Tazkira Sadat-i-Simanania, compiled by 13th-century scholar and poet Swaleh Reshi, gives the name of place as “Shampora”. Syed Hussain Simnani later renamed it “Kulgam” (kul for ‘clan’ and gam for ‘village’ in Sanskrit). Simnani is said to have invited Hazrat Amir Kabir Mir Hamdani to Kashmir with poets including Sheikh Noor-ud-din Noorani and Lal Ded.
The form of administration from Shair Shah Suri’s reign led to creation of a Tehsil during Mughal Rule, through the aegis of Sheikh Hamza Makhdoom. This had jurisdiction encompassing Doru, Banihal, Gulabgarh, and Shopian. After time, constituent units including Pulwama, Shopian, and Reasi attained the status of district.
The area had been a hunting place for Mughal emperors and Dogra rulers, especially for Shahanshah Shah Jehan, who laid the Chinarbagh,and Maharaja Hari Singh, who discovered the virgin potential of sanctuary at Kutbal. The District is the birthplace of Sheikh Noor-ud-din Noorani, the founder of the Rishi order, and of the forefathers of Allama Iqbal and Jawaharlal Nehru.
Kulgam is located at 33°38’24” N 75°01’12” E. It has an average elevation of 1739 metres (5705 feet). Now it has become a separate district of Jammu and Kashmir. Kulgam is known for a religious saint (Sayed Simnan Sahib), who gave it the name “Kulgam” (“Kul” means “clan” in Sanskrit; “gram” in Sanskrit means “village”), because he lost something in the stream. Syed Simnan came from a place called Simnan in Iran. Travelling in the Kashmir valley, he came to Kulgam and liked the spot on a cliff overlooking the river Veshaw. He made Kulgam his permanent abode and was buried at the very spot which he had found fascinating. His ‘aastan’ is a draw from the population in and around Kulgam. The family of Syed Simnan is buried in a nearby village called Amun. Both the shrines have a masonry plinth and a wooden superstructure of deodars. He was known for his mystical powers and had devotees amongst Muslims as well as Hindus.
Shaikh Nur-ud-din also known as Nund Rishi, was a Kashmiri saint who belonged to the Rishi order and is also called Alamdar-e-Kashmir. Sheikh-ul-Alam as the patron saint of Kashmiris, revered by both Muslims and Hindus, was also born in a village called Kaimuh of the Kulgam distinct in 779 A.H. (AD 1377). The family of Shaikh Nur-ud-din is buried in Kaimuh. The Kulgam area is the birthplace of the ancestors of Allama Iqball (Supur village). Pandit Jawhar Lal Nehrus ancestors also are from Nadi Marag, a village in Kulgam. Ahrabal is a tourist spot in the district of Kulgam. It is a high waterfall, which is a source of the river Veshaw. Kulgam is known as the rice bowl of the valley and is known for its variety of fruit, especially apples.
This town is on the bank of river Veshaw across the spread of which are the foothills of the Pir Panchal mountains. Ahrabal has meadows and a waterfall. It has its origin from a spring called Kounser Naag located in the mountain range of peer panjaal.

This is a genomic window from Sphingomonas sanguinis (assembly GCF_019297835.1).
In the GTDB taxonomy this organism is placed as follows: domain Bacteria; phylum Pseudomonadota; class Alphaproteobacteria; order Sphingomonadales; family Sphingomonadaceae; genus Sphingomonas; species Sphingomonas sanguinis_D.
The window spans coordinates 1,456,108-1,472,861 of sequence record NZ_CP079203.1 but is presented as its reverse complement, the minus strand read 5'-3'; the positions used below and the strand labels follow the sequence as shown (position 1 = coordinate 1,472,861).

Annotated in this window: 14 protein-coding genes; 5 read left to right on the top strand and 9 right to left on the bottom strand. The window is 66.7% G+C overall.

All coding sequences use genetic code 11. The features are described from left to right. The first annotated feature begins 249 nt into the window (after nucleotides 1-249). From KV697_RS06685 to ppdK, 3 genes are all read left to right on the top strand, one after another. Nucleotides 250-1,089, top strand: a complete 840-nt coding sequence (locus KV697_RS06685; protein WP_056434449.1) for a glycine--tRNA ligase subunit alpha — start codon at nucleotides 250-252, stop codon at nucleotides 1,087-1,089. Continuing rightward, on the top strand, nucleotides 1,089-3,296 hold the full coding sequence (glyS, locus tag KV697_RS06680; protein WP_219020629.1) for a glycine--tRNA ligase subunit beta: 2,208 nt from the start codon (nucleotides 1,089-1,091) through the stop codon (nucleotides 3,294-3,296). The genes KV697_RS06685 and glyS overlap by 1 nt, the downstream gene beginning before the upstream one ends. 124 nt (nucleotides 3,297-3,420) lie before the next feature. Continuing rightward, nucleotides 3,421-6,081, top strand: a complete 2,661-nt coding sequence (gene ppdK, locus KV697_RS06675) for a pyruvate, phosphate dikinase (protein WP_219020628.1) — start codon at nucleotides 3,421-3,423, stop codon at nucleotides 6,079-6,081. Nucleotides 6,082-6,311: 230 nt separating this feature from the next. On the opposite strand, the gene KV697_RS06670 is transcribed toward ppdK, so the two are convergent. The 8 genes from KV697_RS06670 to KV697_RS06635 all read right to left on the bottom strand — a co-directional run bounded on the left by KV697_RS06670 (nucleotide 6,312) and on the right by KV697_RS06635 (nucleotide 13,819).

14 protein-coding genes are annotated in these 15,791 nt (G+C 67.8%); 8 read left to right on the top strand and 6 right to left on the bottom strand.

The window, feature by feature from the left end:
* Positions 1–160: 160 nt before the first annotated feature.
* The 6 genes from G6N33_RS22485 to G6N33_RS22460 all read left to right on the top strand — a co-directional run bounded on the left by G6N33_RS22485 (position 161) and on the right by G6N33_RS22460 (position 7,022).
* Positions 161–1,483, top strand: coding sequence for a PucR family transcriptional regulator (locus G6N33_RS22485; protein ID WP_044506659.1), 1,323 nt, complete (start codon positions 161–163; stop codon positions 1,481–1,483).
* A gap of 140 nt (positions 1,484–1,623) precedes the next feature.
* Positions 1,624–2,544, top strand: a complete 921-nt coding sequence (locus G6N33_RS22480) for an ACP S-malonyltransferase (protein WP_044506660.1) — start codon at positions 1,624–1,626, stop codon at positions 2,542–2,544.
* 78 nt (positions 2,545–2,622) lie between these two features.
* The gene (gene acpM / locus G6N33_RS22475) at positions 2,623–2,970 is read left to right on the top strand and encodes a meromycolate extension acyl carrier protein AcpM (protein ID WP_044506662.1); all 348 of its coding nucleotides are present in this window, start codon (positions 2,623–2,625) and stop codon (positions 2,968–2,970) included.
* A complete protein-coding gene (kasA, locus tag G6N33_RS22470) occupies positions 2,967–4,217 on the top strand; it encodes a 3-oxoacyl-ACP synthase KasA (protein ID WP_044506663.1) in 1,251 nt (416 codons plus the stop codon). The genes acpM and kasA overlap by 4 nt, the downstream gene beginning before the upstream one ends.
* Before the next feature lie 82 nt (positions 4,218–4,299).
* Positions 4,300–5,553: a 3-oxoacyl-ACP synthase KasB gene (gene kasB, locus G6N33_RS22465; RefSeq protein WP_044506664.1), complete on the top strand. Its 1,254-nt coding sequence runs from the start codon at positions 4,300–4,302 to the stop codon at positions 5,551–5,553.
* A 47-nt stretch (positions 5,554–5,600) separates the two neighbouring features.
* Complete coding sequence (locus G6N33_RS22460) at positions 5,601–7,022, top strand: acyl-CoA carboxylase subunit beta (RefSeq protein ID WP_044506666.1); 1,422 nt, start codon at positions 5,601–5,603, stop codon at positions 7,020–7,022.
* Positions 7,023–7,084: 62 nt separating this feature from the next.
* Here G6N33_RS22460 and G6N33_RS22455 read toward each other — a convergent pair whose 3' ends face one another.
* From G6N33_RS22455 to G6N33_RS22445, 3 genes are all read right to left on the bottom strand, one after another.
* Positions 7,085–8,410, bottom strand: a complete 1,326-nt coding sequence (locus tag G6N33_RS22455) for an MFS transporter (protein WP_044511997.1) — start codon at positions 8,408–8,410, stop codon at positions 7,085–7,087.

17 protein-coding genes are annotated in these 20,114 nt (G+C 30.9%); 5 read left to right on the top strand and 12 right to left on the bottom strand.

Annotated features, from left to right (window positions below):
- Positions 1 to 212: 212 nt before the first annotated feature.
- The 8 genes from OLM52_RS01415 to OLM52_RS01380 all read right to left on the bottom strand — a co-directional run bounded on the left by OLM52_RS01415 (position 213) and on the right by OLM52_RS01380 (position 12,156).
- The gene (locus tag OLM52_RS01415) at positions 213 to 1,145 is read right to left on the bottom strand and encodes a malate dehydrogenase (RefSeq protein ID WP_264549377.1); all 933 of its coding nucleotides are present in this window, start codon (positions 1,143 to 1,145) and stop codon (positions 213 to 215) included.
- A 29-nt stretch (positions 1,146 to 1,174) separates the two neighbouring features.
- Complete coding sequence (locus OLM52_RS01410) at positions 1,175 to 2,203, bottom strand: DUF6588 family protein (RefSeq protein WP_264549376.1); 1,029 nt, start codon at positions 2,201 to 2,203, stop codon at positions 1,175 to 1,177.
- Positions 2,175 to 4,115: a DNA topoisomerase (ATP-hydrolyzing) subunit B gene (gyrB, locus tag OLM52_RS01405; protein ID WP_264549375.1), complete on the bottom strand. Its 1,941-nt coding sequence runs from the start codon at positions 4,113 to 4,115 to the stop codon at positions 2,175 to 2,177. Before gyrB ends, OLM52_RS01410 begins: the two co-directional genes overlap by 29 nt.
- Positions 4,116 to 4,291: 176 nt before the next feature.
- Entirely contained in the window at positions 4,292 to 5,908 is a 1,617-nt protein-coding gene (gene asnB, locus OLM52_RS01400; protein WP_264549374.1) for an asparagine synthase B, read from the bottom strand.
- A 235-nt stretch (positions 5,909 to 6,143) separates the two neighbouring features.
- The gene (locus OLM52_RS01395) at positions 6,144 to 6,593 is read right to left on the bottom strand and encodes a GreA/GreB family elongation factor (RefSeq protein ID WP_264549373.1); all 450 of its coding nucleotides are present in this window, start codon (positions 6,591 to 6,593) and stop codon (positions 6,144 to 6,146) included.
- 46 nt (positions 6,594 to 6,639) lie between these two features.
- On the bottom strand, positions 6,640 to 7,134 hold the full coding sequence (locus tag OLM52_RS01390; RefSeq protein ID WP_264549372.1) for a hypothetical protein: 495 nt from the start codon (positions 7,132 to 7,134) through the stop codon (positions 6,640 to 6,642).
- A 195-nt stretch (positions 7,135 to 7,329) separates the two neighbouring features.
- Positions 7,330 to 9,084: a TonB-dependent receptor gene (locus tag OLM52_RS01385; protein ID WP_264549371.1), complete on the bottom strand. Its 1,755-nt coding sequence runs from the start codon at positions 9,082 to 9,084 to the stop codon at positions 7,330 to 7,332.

Kulgam was in the news regarding the recent excavation of a new archaeological site in a nearby village called Kutbal which has yielded signs of having been home to a first-century civilization as some artifacts belonging to the period of Kushana kings appeared in Kulgam district. The plateau of Kutbal was once considered a scenic city in the Kushan period. The stamped tiles, which were excavated from the site, indicated the taste and living standard of the people of first century AD.These excavations speak of high culture, civic sense, social norms and art of the people living in first century AD.
The Kutbal site and its findings, which belong to the Kushana period, are more significant in view of several religious and artistic practices that had flourished then and had travelled to far off places in the subcontinent. Further excavation has been stopped due to prevailing political unrest in valley and is believed that further findings will reveal magnificent history of Kashmir.
The old Kulgam is situated on the banks of “Kaval”. The topography of Kulgam is. The lower portion is situated on the banks of Kaval, offshoot of river Vashiv. Almost all offices are functioning in this area. A scenic nullaha Vashiv irrigates the fertile lands of Kulgam area. Kulgam is called the granery of Kashmir Vally, but unfortunately this area is almost converted into agriculture to horticulture. Kulgam is famous being the first seat of missionaries of Islam as before Hazrat Sayeed Ali Hamdani, he sent Sayeed Mohmmad Hussain SImnani to Kashmir to preach for Islam. Sayeed Simnani chose Kulgam as a permanent seat. It is the place where Salar Sanz father of Sheikh Noor-ud-Din wali embraced Islam and was renamed Salar ud-din, Salar resides at Khee Jogipora Mohmad pora 7 kilometres (4 mi) from Kulgam and was married to Sadder, a daughter of Kota rajas of Daderkot. It was due to the efforts of sayeed simnani this marriage took place. Kulgam is an important place in south Kashmir. Kulgam connects, and its boundaries touch, all the three districts Shopian, Pulwama, and Anantnag of south Kashmir. The topography of Kulgam is scenic, and it is surrounded on all sides by small streams ‘orchards; paddy farms and a scenic Kerwaha with a big portion of plan area and fields.
Support Ethical Journalism. Support The Dispatch
The Dispatch is a sincere effort in ethical journalism. Truth, Accuracy, Independence, Fairness, Impartiality, Humanity and Accountability are key elements of our editorial policy. But we are still not able to generate great stories, because we don’t have adequate resources. As more and more media falls into corporate and political control, informed citizens across the world are funding independent journalism initiatives. Here is your chance to support your local media startup and help independent journalism survive. Click the link below to make a payment of your choice and be a stakeholder in public spirited journalism